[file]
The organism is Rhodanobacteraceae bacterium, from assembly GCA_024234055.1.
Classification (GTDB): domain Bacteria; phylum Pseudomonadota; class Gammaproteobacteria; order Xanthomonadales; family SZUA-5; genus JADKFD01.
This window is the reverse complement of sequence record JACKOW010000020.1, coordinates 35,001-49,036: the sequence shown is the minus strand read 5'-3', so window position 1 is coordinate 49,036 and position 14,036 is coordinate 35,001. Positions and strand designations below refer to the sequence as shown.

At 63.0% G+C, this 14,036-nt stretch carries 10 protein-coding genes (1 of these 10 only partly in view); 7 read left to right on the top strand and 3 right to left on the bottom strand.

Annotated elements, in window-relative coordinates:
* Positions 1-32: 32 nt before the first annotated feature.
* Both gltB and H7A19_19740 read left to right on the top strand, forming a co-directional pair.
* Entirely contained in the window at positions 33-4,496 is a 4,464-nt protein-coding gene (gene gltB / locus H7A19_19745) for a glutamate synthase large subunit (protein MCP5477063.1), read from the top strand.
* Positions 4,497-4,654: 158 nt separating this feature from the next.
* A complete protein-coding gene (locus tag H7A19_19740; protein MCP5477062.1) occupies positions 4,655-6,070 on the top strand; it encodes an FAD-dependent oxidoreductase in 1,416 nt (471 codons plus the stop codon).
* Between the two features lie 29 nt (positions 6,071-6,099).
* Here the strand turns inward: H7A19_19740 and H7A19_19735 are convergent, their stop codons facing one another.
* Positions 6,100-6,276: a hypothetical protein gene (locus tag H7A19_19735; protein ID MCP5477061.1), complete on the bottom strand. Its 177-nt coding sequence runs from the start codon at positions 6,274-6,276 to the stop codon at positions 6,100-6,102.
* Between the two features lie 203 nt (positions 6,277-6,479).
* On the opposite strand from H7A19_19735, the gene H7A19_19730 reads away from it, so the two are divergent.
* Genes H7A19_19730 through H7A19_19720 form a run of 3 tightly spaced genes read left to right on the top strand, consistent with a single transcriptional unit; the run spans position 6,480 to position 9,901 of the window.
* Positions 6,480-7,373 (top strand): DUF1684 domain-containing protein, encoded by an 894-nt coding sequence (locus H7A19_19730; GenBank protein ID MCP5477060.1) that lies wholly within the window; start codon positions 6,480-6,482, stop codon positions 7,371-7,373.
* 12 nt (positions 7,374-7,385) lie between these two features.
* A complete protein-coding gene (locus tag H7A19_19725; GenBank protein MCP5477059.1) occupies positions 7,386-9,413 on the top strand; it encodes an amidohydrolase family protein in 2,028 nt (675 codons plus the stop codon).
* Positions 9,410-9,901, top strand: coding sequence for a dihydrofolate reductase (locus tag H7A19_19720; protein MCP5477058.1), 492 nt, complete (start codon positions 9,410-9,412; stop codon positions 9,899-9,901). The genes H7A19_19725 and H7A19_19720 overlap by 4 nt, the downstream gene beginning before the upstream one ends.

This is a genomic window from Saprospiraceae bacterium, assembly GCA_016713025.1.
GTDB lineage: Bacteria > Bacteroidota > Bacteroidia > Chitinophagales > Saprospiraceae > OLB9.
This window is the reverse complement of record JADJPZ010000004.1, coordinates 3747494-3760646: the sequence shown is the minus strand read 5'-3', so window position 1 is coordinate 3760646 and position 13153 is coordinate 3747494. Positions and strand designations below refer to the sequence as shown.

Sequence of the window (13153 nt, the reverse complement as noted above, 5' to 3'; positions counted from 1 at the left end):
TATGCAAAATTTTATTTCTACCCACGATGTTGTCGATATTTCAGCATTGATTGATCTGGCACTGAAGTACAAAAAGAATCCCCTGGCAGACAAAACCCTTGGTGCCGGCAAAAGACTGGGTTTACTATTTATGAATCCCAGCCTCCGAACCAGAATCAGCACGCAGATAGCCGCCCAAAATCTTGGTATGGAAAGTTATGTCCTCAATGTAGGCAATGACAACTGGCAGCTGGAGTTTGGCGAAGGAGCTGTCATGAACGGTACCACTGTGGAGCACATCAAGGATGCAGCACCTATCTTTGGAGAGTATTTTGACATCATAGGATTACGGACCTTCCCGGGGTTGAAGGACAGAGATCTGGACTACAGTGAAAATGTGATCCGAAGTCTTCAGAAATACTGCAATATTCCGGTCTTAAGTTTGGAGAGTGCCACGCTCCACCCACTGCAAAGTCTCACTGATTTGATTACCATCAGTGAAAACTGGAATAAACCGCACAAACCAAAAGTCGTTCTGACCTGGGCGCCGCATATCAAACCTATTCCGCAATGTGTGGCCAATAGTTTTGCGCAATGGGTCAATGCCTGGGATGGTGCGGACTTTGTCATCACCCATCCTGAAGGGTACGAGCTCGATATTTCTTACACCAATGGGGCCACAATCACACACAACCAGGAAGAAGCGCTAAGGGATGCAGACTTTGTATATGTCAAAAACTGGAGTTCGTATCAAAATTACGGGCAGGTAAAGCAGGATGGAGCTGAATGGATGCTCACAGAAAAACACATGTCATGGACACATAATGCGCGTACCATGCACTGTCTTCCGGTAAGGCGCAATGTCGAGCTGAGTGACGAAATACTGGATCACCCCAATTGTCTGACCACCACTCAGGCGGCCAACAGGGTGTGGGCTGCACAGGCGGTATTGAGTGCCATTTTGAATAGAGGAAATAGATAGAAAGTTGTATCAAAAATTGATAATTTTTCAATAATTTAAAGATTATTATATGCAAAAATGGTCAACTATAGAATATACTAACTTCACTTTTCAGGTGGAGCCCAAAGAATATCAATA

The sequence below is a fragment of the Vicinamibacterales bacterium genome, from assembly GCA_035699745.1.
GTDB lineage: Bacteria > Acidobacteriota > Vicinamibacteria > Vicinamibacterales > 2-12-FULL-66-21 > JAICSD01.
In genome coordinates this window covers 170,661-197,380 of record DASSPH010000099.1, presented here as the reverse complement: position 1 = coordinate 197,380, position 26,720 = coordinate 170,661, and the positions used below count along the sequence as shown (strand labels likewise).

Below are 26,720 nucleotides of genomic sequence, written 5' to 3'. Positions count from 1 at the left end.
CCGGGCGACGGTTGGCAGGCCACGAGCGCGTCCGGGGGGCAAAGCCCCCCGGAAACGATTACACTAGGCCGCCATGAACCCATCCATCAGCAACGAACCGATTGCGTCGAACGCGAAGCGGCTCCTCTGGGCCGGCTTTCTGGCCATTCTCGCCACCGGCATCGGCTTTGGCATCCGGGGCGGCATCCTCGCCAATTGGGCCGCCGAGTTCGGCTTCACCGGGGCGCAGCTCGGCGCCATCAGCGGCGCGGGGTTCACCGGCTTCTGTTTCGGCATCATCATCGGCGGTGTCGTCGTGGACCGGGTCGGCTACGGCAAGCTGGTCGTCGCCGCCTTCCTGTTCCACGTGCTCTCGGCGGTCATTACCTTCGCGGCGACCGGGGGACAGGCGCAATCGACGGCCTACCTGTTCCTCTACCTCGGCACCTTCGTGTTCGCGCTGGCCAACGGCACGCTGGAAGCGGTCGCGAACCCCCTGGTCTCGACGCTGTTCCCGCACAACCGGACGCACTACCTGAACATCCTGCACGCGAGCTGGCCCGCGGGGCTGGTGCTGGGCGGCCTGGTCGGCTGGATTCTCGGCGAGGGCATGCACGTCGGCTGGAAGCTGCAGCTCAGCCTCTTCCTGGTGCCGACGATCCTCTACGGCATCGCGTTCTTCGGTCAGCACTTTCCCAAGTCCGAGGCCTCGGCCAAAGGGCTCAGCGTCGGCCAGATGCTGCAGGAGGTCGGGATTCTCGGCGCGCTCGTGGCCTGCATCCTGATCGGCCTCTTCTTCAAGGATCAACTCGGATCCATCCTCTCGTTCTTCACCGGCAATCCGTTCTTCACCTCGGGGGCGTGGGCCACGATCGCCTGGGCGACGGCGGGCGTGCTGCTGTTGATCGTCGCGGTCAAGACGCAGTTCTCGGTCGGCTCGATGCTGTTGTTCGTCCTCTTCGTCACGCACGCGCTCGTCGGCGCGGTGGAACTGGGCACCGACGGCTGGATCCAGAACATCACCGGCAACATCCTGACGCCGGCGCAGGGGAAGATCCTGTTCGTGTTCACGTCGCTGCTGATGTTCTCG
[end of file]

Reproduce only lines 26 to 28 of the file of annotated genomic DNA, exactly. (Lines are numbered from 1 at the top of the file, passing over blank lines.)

The sequence below is a fragment of the Vicinamibacterales bacterium genome, from assembly GCA_035699745.1.
GTDB lineage: Bacteria > Acidobacteriota > Vicinamibacteria > Vicinamibacterales > 2-12-FULL-66-21 > JAICSD01.
In genome coordinates this window covers 170,661-197,380 of record DASSPH010000099.1, presented here as the reverse complement: position 1 = coordinate 197,380, position 26,720 = coordinate 170,661, and the positions used below count along the sequence as shown (strand labels likewise).